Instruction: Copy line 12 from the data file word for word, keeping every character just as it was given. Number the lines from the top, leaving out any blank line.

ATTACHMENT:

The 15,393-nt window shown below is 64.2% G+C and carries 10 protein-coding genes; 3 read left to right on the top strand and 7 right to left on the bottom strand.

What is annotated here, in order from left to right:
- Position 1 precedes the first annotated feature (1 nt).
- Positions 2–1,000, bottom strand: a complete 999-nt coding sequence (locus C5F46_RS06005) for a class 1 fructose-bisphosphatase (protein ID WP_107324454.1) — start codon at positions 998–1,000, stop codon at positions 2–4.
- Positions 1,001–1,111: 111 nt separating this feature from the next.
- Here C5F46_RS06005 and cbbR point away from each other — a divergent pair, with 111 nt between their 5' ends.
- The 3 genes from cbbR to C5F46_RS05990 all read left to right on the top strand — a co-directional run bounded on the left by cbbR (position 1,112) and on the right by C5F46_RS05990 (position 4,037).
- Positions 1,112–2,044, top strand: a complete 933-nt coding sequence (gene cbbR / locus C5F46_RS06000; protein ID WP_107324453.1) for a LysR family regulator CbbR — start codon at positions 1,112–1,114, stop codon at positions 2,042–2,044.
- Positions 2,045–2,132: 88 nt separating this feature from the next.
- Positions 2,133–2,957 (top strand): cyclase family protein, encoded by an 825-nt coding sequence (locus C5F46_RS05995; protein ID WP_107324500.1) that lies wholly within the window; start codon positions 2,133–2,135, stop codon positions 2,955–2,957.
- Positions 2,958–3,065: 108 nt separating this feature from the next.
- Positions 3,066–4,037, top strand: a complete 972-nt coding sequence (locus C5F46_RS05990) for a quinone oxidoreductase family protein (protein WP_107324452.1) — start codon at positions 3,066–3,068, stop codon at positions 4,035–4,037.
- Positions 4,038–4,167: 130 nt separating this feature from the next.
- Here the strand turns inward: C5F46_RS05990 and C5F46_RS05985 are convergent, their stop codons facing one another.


- Positions 3,066–4,037, top strand: a complete 972-nt coding sequence (locus C5F46_RS05990) for a quinone oxidoreductase family protein (protein WP_107324452.1) — start codon at positions 3,066–3,068, stop codon at positions 4,035–4,037.